Recently, I had a client that was about to license a biotech invention for development as a therapeutic. In the course of discussions, we found that in order to bring the product to market, the licensee may need to obtain rights from various other rights holders. As a result, the licensee may be faced with more than one royalty to pay.

However, the economics of the product may be such that a combined royalty cannot be sustained. For example, the maximum royalty that can be sustained and be paid upon a product may be 8%, with any greater royalty rate putting at risk the economic viability of exploiting the product at all. This is where royalty anti-stacking provisions can be used.

Royalty stacking occurs when a number of separate royalty obligations, in relation to the same product, but pursuant to separate licenses to separate licensors, are stacked or layered, each upon the other. A product may rely upon a number of separate technologies to be combined, each being critical to the product, and without which there would not be a product for sale. For example, in the case of a pharmaceutical product, a compound may be licensed in from one licensor, and a delivery system for the compound may be licensed in from another. Both licenses may be required to enable the product to be produced and sold.

A licensee will want its licensor or licensors to share some of the burden of this stack of royalties by requesting a deduction of some or all of the royalties paid by a licensee to third parties, from amounts payable to its licensor. A licensor will, of course, want to minimize that loss of royalties.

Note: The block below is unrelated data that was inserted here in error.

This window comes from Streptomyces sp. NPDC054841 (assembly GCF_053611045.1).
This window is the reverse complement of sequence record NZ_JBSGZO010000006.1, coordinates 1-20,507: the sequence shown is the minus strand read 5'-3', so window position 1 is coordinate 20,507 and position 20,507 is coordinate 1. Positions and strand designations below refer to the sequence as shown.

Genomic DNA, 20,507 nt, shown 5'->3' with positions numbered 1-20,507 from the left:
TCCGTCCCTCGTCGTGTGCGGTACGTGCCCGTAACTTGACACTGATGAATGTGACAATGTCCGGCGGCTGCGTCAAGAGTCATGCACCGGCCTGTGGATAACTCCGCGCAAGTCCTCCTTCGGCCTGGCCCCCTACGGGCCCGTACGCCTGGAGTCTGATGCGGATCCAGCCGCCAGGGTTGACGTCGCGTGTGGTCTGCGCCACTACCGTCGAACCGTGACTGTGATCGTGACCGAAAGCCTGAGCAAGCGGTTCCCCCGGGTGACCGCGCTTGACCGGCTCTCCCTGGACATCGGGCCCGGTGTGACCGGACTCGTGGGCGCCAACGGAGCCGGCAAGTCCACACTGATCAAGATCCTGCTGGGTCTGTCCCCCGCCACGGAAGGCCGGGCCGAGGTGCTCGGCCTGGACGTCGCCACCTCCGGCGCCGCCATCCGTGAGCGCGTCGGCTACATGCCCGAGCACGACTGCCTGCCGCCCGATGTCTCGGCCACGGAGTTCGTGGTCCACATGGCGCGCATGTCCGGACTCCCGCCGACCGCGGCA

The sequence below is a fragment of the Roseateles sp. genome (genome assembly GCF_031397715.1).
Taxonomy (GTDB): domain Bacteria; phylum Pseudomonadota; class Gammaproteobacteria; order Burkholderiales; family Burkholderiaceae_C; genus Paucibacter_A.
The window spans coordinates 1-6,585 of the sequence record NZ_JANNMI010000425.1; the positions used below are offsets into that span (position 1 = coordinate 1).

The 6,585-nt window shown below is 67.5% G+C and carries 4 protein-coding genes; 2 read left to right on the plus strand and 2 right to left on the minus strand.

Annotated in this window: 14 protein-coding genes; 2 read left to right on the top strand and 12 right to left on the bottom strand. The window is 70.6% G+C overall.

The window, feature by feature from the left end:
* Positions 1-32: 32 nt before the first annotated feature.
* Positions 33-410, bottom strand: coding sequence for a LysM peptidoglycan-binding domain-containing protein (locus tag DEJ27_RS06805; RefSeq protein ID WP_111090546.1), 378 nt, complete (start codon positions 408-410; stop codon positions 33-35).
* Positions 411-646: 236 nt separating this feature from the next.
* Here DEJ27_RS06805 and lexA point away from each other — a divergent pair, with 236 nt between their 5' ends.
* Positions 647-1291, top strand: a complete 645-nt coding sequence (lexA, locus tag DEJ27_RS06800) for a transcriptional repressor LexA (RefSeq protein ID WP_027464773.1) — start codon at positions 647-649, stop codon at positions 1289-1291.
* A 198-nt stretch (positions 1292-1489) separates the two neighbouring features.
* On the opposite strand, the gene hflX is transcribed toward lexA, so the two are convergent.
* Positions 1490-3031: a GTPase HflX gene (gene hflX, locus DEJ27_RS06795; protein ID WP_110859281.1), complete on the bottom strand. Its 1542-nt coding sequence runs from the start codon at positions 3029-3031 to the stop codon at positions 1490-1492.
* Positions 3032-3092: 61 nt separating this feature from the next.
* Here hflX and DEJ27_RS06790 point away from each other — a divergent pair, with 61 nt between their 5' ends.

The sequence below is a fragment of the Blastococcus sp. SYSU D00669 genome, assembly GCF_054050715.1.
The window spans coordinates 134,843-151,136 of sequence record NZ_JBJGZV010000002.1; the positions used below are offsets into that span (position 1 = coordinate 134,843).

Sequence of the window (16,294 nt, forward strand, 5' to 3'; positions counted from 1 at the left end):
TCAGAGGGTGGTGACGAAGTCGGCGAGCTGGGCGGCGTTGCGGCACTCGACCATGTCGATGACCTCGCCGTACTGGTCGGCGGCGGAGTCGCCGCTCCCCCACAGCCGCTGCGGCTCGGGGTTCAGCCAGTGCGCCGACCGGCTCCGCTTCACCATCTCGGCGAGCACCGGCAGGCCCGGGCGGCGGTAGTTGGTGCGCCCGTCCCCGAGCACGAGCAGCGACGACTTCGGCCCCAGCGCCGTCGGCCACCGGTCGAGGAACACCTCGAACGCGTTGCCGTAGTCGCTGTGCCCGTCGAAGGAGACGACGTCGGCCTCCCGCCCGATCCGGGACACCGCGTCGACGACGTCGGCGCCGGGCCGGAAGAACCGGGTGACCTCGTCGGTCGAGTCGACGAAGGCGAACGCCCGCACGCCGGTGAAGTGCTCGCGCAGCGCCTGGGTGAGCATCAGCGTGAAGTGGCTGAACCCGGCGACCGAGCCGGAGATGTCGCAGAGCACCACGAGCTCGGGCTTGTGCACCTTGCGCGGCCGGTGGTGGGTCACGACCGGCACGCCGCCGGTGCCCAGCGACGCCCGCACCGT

The licensee may wish to stack, or layer the royalty to the two parties, so that the aggregate of them reduces the total royalty obligations for a particular product, and reduces correspondingly the possibility that the sum of all royalty obligations may put the economic viability of the product at risk.

One mechanism used to reduce the total royalty burden is to include a clause that the royalty rate will be reduced by a percentage (say, one-half) of the second royalty rate. For example, where a first royalty rate is 8% and a second license includes a rate of 4%, the resulting royalty rate may be:

Royalty rate is 8% – (4% x 0.5) = 6%

Sometimes, a royalty stacking mechanism will refer to a minimum royalty rate, so that despite all royalty stacking calculations, particularly where there may be more than one other parcel of intellectual property to be licensed in, there would always be a minimum rate.

An example clause would be along the lines:

If, at any time, LICENSEE discovers that any Licensed Product or the use thereof in the Field or the practice of any Licensed Technology infringes claims of an unexpired patent or patents other than those in the Patent Rights, LICENSEE may, if it has not already done so, negotiate with the owner of such patents for a license on such terms as LICENSEE deems appropriate. Should the license with the owner of such patents require the payment of royalties or other consideration to such owner then the royalties otherwise payable under this Agreement shall be reduced by the dollar amount of the royalties or consideration paid to the owners of such patents; provided that in no event shall the royalty payable under this Agreement be less than one percent (1%) on the first $50,000,000 in Gross Sales and two percent (2%) on the any Gross Sales above $50,000,000.

A licensee will want to build into any license a level of flexibility to ensure that it is not limited to claiming deductions only for third party royalties or license fees that it is aware of at the time of entering into a license.

Pharmaceutical and biopharmaceutical companies should also consider other options such as the use of clearing houses, consortia and cross-licensing to help overcome royalty stacking problems. Patent pools, payments other than royalties and risk-adjusted royalties are possible alternatives.

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